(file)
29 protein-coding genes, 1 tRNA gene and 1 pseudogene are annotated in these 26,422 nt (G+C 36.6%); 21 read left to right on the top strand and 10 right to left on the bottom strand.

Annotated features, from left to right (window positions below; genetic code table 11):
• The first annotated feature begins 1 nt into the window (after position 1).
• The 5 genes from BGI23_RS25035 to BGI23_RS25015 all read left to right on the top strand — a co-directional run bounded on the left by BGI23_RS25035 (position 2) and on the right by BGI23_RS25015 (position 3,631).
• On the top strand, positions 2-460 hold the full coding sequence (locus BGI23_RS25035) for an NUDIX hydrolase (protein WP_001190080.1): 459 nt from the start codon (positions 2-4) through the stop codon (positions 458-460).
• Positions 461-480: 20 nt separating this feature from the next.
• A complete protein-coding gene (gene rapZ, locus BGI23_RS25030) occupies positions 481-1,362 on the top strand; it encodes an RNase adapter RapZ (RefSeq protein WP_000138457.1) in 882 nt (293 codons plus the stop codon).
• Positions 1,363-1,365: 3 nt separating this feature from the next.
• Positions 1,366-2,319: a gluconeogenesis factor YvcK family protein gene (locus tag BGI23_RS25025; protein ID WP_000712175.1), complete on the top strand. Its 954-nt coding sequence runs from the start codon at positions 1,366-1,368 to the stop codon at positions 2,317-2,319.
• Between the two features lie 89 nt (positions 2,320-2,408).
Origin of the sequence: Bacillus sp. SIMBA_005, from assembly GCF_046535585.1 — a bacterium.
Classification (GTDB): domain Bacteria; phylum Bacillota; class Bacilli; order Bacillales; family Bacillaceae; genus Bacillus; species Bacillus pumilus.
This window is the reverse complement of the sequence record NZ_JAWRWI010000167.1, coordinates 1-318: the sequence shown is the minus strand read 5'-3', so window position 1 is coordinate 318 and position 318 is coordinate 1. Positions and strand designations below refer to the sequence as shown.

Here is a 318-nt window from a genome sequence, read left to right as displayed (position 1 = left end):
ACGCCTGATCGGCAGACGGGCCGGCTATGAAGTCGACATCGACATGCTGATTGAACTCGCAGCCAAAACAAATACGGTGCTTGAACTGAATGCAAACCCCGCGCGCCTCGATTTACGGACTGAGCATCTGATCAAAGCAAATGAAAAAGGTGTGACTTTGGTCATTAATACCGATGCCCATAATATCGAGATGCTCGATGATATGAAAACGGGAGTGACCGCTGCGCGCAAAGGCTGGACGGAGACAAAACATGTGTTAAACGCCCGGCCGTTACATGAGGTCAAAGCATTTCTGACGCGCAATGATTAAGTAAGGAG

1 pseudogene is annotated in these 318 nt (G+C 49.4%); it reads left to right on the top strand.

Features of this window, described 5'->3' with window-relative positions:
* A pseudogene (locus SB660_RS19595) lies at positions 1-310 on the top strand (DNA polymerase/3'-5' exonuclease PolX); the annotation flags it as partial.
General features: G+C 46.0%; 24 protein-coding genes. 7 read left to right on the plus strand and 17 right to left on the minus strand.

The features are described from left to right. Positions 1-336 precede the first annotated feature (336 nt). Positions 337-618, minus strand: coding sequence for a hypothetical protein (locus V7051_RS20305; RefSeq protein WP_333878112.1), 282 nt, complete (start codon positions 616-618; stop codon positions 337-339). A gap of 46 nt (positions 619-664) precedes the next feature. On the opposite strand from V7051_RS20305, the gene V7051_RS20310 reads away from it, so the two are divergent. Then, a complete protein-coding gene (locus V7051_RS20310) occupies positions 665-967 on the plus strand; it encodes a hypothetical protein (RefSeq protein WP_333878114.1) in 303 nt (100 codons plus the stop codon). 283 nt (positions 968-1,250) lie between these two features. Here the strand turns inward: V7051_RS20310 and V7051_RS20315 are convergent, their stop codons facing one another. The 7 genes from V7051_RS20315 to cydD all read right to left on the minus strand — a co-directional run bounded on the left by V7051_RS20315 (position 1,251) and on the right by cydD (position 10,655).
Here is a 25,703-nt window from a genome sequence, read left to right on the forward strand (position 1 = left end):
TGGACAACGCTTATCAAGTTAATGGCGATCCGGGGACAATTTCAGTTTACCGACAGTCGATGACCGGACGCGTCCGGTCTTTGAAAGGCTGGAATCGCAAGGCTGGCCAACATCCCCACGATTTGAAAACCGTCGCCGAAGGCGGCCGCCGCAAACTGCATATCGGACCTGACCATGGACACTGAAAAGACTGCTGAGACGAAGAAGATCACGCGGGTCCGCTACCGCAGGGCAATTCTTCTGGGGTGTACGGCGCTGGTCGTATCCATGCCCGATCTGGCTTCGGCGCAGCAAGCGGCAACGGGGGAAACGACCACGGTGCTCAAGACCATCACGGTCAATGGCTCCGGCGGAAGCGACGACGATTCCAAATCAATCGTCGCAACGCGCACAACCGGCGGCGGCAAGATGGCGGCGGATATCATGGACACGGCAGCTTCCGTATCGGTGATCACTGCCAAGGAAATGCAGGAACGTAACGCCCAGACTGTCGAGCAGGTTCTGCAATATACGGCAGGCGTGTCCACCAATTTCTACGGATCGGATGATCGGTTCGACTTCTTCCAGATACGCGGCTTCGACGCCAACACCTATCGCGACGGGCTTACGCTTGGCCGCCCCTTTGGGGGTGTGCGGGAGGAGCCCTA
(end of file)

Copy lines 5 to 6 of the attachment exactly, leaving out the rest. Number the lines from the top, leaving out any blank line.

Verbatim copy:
• On the top strand, positions 2-460 hold the full coding sequence (locus BGI23_RS25035) for an NUDIX hydrolase (protein WP_001190080.1): 459 nt from the start codon (positions 2-4) through the stop codon (positions 458-460).
• Positions 461-480: 20 nt separating this feature from the next.